The Cold War Strikes Back

How we ended up in a new Cold War without anyone knowing

A Peacekeeper missile test in the Marshall Islands. Each line is a nuclear warhead racing down through the atmosphere.

The other week, I saw something weird on Wikipedia. No, it wasn’t a list of animals with fraudulent diplomas. It was the wiki page for the Syrian civil war. In the infobox, the article noted the five-year long conflict was “part of the Arab Spring, the Arab Winter, the spillover of the Iraqi Civil War, Iran–Saudi Arabia proxy conflict, and Cold War II”.

“Cold War II!?” I thought to myself. Sure, things are pretty sketchy on the world stage, but I didn’t really think we were declaring the start of a new global war quite yet. I also thought I would have heard about it. Sure enough, the actual article on Cold War II is basically a summary of a few sources that describe the tensions between the US/NATO and a new Eastern Bloc, headed by Russia or China (whoever seems more dangerous at the time, I guess) as a new cold war.

The use of the term in the infobox soon attracted the eye of the ever enthusiastic wiki editors, with one user named Albrecht declaring that the Wikipedia should not be “consecrating/legitimising the pseudo-concepts spawned by our notoriously impoverished clickbait culture” and that the term should be removed. Indeed, Albrecht! So it was decided that the Syrian civil war wasn’t really a part of Cold War II, and that Cold War II isn’t really a thing.

It’s worth pointing out that this term and the idea of our contemporary world resembling a Cold War split between two superpowers hasn’t made much of an impact in the international relations/geopolitical analysis community — partially why I was surprised to see the term at all. That said, this idea that we are all in a new cold war has been pushed by fairly senior national figures — Russia’s Prime Minister, Dmitry Medvedev, for one.

The 2016 Victory Day parade in Red Square. mil.ru

For what it is worth, I think that there are some interesting similarities between the Cold War and today. Syria looks like a pseudo-proxy war between the US and Russia (with the added twist of nominal cooperation at the diplomatic level… sometimes). American and European trained Ukrainian army units engage with Russian-supported rebels in the Donbass. Russian subs stalk the Baltic, spooking the Swedish. Everyone is cosying up with old friends and new frenemies. On the espionage front, cyber warfare has given new life to the concept of covert action. The KGB is back in the form of the MGB. And perhaps most scarily, nuclear weapons are once again in the news.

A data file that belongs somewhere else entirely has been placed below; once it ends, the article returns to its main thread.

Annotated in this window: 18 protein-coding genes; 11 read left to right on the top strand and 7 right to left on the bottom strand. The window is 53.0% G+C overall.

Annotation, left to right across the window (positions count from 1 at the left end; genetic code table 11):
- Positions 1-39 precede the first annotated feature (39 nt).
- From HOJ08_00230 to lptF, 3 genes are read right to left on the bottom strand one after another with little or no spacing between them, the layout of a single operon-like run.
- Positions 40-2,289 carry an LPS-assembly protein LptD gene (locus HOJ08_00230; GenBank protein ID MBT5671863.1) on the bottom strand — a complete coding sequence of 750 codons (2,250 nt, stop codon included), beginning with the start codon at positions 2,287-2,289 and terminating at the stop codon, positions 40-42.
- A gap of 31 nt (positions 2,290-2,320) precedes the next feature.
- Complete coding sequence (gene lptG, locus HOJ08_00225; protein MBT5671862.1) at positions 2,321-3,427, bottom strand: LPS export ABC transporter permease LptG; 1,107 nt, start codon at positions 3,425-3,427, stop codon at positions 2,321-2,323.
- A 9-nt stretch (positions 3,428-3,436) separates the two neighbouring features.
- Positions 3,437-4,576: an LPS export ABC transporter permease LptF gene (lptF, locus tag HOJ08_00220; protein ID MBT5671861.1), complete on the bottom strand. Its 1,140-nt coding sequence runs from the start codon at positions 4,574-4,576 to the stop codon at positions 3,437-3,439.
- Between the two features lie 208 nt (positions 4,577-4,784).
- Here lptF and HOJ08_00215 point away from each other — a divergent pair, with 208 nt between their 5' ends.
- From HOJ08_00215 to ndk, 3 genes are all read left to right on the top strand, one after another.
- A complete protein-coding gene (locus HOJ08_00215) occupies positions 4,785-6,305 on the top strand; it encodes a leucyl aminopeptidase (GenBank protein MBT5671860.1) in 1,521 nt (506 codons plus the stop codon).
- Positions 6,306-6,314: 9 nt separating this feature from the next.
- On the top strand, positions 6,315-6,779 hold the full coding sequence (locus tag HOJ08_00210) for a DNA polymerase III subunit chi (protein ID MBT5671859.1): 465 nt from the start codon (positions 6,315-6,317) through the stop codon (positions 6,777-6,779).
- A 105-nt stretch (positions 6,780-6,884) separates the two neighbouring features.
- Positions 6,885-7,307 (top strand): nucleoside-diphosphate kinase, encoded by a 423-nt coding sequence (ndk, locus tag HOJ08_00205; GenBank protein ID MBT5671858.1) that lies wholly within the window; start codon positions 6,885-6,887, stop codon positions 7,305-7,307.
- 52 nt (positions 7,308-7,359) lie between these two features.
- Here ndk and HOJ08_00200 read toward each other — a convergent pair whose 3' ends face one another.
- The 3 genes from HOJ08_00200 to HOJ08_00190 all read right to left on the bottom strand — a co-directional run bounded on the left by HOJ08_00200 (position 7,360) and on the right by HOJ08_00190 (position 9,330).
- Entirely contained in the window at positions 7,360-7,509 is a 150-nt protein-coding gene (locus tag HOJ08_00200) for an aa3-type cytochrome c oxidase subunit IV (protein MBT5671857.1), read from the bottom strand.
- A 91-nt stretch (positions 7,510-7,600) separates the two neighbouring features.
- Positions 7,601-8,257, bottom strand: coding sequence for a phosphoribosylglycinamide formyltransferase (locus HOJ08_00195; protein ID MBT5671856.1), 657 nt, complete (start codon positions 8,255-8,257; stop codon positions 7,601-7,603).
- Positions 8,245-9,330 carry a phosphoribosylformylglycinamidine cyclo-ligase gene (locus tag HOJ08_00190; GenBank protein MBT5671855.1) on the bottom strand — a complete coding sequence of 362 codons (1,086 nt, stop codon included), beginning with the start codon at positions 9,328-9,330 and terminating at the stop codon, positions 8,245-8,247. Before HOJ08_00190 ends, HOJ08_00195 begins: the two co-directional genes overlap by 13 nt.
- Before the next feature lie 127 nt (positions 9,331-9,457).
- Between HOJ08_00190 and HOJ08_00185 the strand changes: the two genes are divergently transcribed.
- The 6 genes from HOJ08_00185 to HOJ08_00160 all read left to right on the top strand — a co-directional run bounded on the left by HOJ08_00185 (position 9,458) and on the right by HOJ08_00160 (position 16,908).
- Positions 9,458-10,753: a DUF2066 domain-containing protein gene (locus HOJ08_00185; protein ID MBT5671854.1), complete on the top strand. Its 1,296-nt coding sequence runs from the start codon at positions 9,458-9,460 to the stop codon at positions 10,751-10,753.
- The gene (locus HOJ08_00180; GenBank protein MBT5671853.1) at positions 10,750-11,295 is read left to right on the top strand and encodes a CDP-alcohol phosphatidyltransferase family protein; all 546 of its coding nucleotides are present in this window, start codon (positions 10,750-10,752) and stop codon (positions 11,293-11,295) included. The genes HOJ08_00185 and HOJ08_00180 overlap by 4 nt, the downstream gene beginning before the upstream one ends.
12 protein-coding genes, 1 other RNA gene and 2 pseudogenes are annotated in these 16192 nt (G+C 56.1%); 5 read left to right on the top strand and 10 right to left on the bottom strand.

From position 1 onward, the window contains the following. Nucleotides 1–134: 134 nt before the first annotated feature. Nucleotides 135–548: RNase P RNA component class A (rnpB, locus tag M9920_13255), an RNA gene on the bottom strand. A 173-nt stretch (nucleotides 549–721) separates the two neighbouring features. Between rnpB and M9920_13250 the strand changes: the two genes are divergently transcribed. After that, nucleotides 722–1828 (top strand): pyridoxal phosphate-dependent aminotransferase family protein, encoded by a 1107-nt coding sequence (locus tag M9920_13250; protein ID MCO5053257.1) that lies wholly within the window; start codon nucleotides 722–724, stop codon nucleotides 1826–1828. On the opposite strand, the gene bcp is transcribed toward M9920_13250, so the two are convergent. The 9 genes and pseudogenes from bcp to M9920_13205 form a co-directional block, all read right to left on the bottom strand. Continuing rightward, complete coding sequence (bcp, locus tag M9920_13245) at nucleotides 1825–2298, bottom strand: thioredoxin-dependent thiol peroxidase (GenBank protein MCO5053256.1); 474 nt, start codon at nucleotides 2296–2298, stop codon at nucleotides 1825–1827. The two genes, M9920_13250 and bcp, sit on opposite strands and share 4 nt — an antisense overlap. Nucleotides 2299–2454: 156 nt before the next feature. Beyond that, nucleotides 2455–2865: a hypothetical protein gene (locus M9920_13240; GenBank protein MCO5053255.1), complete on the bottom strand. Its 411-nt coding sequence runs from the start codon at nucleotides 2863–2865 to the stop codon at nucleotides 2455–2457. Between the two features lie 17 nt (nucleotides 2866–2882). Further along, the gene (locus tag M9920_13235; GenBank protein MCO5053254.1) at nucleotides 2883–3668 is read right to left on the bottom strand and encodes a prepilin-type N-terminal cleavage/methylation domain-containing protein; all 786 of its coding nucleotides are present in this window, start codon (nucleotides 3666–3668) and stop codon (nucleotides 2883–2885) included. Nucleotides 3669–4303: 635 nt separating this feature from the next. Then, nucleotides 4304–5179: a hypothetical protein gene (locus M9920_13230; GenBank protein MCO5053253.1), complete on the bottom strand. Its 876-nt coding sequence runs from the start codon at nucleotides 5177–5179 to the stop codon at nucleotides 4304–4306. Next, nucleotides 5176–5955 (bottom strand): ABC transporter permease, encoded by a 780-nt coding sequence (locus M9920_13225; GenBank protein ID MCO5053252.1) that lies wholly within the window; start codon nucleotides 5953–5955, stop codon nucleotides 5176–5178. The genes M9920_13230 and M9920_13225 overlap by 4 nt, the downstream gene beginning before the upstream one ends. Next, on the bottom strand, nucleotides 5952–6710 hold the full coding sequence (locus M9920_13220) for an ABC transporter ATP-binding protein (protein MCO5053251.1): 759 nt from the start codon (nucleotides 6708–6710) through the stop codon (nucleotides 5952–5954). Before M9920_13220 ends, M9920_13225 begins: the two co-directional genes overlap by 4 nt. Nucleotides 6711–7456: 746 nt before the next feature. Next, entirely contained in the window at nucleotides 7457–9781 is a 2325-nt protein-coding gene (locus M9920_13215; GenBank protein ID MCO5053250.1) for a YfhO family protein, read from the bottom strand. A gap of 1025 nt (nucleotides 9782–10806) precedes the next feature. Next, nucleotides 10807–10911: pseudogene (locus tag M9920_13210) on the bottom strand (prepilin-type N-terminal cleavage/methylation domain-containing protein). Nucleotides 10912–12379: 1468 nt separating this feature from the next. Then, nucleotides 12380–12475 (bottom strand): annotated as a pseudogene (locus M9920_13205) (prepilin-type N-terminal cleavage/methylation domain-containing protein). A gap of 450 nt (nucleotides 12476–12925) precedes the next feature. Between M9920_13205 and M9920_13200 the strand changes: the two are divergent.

Kim Jong Un happily smiles at a nose cone of a weapon of mass destruction. KCNA.

However, the modern international arena is much more complicated and unstable than the Cold War period. The fact that “Cold War 2” can refer to either Russia or China as the US’ enemy demonstrates how ill-defined the term is. The Cold War was a very specific period in history that was not just defined by spies, proxy wars and tension between states. It was defined by the geopolitical conundrum of nuclear weapons, and the intractable difficulty of actually engaging in conflict because of them. It was also an intense ideological battle, with clearly defined ideological blocs. There are ideological battles today, but the most effective of these are not state-sponsored, but emerge “from below” — from movements that are propelled by the disenfranchised and alienated, not by governments.

Even the return of the nuke as a topic of importance is one that doesn’t neatly fit into the Cold War paradigm. Today, most countries that have nuclear weapons are regional powers — as would be any new entries to the nuclear club. Regional powers don’t play to the nuclear logic that the superpowers did. Pakistan, for instance, maintains a policy of first use in the face of a conventional threat. It is likely that North Korea will adopt a similar policy once it can build up its technical competence. It is easy to understand nukes as a “cold war thing” — historically important, ever-present, but ultimately irrelevant to the modern world, a relic of a bygone era. The returning importance of the nuke as a modern geopolitical feature is concerning, but the multipolar nature of nuclear weapons distribution makes a mockery of Cold War ideas.

My point is that the Cold War 2 term misses out on what made the Cold War… the Cold War. It also fails to recognise how complicated, multipolar and different our world is now. That is both reassuring and worrying at the same time. We can’t fall back on the old script, we have to write a new one.